The Washington Post

Library of Congress

Where you’ll feel guilty for not being smarter

The Great Hall is a festive mix of murals, statues, columns and stained glass.

What you won’t see: books. At least, not many. What you will see is an explosion of classical and Renaissance decor glorifying all things knowledge-related: Greek and Roman gods, allegorical figures, torchbearers, great men of the arts and sciences, stern exhortations to study.

Welcome to the Thomas Jefferson Building, the piece of the Library of Congress open to sightseers. (There are three buildings; the stacks are closed to all, and the reading rooms are open only to those who obtain an LoC Reader Identification Card.)

The big men on this campus are two Bibles, both from Mainz, Germany, both created in the 1450s. One was handwritten by a single scribe. The other is a Gutenberg, printed using movable type; only two other perfect vellum (calfskin) copies remain in the world. The second floor overlooks the Main Reading Room’s coffered gold dome and the outpouring of murals, statues and friezes in and around it. Look for the engineer in the ceiling mural — he’s a ringer for Abraham Lincoln.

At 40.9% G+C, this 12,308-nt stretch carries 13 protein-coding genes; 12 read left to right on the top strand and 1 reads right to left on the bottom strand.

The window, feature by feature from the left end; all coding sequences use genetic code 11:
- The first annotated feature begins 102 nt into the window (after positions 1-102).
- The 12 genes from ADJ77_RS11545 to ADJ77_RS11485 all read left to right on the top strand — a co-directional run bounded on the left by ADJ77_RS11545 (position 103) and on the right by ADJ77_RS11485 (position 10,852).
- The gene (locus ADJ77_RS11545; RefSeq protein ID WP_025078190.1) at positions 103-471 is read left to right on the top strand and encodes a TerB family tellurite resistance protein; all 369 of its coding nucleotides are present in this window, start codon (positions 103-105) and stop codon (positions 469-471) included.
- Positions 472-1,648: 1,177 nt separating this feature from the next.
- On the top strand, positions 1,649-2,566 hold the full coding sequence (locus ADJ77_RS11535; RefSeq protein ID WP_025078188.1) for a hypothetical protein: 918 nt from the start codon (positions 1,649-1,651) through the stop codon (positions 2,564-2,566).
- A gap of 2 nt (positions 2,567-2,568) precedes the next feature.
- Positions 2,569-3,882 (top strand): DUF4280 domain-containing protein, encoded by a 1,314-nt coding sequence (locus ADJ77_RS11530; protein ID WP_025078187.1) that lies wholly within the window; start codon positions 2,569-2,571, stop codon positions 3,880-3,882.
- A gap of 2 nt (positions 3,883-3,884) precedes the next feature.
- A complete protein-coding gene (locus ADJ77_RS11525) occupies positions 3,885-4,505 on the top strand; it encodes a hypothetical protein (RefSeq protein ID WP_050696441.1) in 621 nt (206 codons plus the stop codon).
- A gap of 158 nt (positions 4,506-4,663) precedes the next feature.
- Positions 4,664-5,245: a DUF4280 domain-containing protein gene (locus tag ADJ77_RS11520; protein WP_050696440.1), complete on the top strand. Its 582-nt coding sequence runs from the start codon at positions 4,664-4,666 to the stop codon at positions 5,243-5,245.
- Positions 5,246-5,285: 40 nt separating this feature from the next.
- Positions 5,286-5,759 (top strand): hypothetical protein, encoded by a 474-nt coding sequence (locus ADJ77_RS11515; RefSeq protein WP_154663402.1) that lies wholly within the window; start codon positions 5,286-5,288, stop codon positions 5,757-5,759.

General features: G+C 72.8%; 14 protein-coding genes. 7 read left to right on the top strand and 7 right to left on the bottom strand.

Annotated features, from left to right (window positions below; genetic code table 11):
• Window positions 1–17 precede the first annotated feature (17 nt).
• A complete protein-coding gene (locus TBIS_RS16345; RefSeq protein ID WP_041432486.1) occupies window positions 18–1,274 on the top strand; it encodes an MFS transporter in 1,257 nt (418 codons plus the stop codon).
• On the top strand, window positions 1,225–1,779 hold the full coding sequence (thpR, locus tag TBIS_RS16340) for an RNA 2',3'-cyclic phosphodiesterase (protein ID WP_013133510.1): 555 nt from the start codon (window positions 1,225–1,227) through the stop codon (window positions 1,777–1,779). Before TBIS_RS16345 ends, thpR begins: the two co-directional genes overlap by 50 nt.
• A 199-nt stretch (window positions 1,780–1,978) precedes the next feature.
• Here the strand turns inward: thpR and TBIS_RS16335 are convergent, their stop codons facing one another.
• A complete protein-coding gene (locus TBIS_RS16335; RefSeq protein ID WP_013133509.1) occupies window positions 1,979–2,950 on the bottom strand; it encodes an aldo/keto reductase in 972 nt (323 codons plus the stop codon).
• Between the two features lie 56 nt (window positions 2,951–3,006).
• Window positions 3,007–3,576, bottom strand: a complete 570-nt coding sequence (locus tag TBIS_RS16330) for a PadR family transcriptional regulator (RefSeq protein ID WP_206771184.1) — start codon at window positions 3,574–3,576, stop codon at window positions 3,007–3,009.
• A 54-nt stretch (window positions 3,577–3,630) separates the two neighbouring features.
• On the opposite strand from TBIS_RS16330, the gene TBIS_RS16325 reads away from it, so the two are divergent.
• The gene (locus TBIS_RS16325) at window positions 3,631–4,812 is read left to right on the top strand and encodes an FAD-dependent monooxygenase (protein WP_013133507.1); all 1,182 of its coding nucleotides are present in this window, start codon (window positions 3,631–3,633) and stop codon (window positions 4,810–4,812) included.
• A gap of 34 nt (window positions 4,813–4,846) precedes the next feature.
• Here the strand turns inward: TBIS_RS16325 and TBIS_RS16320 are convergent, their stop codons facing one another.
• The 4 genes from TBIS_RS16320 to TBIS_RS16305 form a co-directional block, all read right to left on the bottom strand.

Library of Congress, 10 1st St. SE; Mon.-Sat. 8:30 a.m.-4:30 p.m., free; 202-707-8000. (Capitol South)

Did You Know?

›› The infants carved into the Great Hall staircases are putti — figures of naked babies popular in Renaissance art. These little guys represent different professions, none of which are suitable for small children: hunter, electrician, vintner, etc.

›› The only nonallegorical, non-goddess woman to be recognized in the Thomas Jefferson Building is Greek poet Sappho. Her name appears in a corridor dedicated to poets on the first floor.

›› The shiny stuff adorning the Great Hall ceiling is aluminum, which was more precious than gold when the building was constructed.

Learn More! Explore D.C., a free iPhone app from The Washington Post, is a guide to the city’s attractions, big and small. Download it today from the App Store.



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